Mario Illien, formerly the designer of Mercedes-Benz's championship winning Formula One engines, insists the current rules do not inspire him to consider a return to the sport. Since Mercedes bought the F1 related part of his Ilmor firm in 2005,...
Mario Illien, formerly the designer of Mercedes-Benz's championship winning Formula One engines, insists the current rules do not inspire him to consider a return to the sport.
Since Mercedes bought the F1 related part of his Ilmor firm in 2005, the Swiss began focusing on his ties with the IRL and NASCAR series in America and even attempted a foray into the world of MotoGP.
Since he departed the F1 paddock, the world championship has switched to V8 engines and progressively eased down the development chase to today's era of rev limits and an engine 'freeze'.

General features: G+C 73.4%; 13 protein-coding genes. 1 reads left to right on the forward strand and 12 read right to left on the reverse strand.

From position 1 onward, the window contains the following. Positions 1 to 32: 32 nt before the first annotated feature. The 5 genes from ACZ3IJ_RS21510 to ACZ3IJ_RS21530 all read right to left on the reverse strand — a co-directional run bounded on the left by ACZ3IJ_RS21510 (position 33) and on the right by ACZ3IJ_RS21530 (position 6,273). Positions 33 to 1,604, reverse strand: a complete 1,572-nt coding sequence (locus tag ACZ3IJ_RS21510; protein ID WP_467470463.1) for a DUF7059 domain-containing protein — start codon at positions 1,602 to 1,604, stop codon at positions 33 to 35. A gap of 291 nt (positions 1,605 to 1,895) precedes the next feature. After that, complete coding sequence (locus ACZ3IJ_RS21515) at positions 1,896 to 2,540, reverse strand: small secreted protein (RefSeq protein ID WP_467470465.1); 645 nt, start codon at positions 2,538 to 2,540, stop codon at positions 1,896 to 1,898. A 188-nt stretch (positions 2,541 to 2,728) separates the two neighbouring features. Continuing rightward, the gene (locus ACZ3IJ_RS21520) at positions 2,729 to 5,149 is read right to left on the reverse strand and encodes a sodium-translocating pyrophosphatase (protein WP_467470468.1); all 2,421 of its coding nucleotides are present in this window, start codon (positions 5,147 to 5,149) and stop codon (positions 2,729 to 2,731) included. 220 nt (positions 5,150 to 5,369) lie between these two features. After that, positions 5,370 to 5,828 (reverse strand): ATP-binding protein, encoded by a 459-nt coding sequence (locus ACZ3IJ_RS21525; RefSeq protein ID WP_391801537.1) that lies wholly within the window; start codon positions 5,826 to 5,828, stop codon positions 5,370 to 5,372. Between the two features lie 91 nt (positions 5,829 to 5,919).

In 2009, drivers are allowed only 8 engines for the entire championship, and there is talk of reducing this number even further to just five in 2010.
In Ilmor's era, such as when Mika Hakkinen won the 1998 and 1999 titles, engine makers were building up to 200 engines a season.
Today, arguably the most important element is reliability, with most F1 engines actually performing on a similar level.
"Personally I don't find it very interesting any more," he said in an interview with motorline.cc. "I have to say on one hand I am glad that I am no longer there.
"The worst thing is that they are spending exactly the same money today as we spent in the past, but for relatively little progress."
Illien said that although the modern engine regulations have introduced "stability", he joked that the same principle of stability can also be applied to how fascinating this era of F1 engine development is.
"Now no one talks about the engines," he lamented. "(In F1) it is practically a standard engine, with too much regulation. A great many parameters (of the designs) are prescribed.
"My passion in racing is for the development, and that is no longer present."
Asked if he would consider returning to F1, Illien said the "conditions" would have to be correct, in terms of the ability for engine makers to be "creative" with modern rules such as limits on the amount of fuel that can be used per race.
"We will see what happens," he added.